My proposal is based on the limited law enforcement manpower and resources that are on-duty during any given day or time in any city or state. This would allow for the most expeditious, efficient, effective, and controlled manner to help turn the tide and immediately increase the potential manpower and available options of engagement against these violent public attacks that have plagued our society in the last few years. This would not cost anything to implement as these law enforcement officers have already been trained and are authorized in their respective states to carry concealed weapons.

At this particular event in Las Vegas at least 100 plus law enforcement officers were from Southern California alone. This does not count the many officers who were attending a first responder training conference in Las Vegas, or the other officers from far away who were attending the three day concert event, such as the Minneapolis officer who borrowed the weapon of a nearby local bar owner to secure that location. Although the suspect in this particular incident was in a high rise hotel and difficult to engage from the ground, quite possibly any off-duty or retired officers who might have been in adjacent hotel rooms or on the same or nearby floors, could have engaged this crazed suspect earlier if they had been present and armed.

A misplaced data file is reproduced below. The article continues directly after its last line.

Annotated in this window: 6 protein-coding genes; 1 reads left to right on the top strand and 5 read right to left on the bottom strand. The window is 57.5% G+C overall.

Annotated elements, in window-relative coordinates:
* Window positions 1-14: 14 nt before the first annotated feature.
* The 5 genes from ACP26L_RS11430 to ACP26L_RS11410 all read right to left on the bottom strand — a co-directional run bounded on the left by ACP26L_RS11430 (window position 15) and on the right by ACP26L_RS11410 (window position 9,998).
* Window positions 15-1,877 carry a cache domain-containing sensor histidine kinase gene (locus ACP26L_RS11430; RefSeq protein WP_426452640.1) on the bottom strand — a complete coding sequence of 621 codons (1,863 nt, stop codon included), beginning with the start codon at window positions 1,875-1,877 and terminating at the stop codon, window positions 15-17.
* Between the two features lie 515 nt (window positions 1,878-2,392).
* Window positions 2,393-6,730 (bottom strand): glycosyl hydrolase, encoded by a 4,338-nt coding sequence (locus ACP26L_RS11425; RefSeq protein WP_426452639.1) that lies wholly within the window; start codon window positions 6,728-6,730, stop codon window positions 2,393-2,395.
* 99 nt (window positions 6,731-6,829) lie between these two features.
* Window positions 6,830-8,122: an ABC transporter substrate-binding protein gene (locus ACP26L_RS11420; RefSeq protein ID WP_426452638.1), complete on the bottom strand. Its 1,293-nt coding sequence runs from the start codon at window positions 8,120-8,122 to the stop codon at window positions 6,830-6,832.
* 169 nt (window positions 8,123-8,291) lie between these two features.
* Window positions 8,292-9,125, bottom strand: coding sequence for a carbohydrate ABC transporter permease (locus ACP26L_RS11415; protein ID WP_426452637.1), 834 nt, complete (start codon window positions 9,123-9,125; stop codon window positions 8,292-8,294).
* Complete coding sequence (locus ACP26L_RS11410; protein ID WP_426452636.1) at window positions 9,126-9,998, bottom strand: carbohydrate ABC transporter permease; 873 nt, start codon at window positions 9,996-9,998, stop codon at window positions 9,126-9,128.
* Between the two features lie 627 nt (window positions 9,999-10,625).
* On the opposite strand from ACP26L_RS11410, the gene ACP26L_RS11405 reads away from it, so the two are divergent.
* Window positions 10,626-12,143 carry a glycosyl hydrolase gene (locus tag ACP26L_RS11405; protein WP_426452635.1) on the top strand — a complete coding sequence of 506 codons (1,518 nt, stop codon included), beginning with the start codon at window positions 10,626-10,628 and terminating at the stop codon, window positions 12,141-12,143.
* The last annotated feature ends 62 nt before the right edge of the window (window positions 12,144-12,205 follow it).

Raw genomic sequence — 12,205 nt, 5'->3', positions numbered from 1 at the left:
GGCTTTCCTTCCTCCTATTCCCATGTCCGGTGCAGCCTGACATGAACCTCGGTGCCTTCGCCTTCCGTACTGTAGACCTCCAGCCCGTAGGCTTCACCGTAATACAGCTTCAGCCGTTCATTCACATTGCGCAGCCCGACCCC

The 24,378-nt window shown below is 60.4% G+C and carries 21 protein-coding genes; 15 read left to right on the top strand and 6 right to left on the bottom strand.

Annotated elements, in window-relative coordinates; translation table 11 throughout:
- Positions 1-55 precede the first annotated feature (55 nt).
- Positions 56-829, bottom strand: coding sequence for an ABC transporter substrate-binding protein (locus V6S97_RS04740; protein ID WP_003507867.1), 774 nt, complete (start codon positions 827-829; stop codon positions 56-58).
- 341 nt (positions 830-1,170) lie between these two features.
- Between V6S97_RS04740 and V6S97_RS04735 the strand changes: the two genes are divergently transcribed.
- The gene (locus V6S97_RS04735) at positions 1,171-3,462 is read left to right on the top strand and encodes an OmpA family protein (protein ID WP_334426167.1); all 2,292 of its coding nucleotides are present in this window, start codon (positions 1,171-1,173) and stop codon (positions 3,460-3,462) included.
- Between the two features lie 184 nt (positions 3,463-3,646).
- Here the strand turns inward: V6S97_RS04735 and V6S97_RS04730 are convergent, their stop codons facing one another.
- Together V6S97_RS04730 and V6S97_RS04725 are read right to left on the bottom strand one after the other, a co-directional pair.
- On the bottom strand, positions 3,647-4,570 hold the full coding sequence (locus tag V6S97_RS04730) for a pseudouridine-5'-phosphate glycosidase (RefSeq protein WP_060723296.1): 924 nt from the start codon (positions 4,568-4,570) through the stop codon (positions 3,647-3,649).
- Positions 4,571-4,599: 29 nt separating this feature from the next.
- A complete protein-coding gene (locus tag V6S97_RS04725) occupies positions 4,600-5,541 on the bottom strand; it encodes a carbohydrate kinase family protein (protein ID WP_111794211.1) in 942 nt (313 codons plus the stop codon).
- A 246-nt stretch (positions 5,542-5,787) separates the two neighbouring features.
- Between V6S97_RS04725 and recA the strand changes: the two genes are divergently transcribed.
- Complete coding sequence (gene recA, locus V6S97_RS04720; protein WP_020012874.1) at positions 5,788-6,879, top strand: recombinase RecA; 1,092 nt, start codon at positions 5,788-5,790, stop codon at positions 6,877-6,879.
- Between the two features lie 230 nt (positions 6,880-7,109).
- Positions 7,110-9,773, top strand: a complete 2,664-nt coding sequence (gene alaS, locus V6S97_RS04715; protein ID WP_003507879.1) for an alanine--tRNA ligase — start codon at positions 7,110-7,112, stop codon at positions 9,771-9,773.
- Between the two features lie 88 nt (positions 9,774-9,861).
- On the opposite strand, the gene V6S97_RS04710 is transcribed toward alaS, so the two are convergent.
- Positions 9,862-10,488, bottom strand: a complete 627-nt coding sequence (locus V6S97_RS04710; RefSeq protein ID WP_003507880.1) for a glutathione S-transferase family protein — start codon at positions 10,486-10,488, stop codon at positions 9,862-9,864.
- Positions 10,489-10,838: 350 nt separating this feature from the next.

This proposal is not meant to replace or solve the national gun control or Second Amendment debates and other similar issues. It is one simple idea to safely and immediately take back some sense of control and provide a viable alternative to increase public safety for all. It is nice to give our thoughts and prayers to the victims and their families of these tragedies, but now is the time to actually do more and turn the tide against this type of senseless violence. #massshootinginlasvegas, #executiveorder, #presidentoftheunitedstates, #congressionallegislation, #carryconcealedweapons, #lasvegaspolicedepartment, #lawenforcement, #harvestfestivalconcert,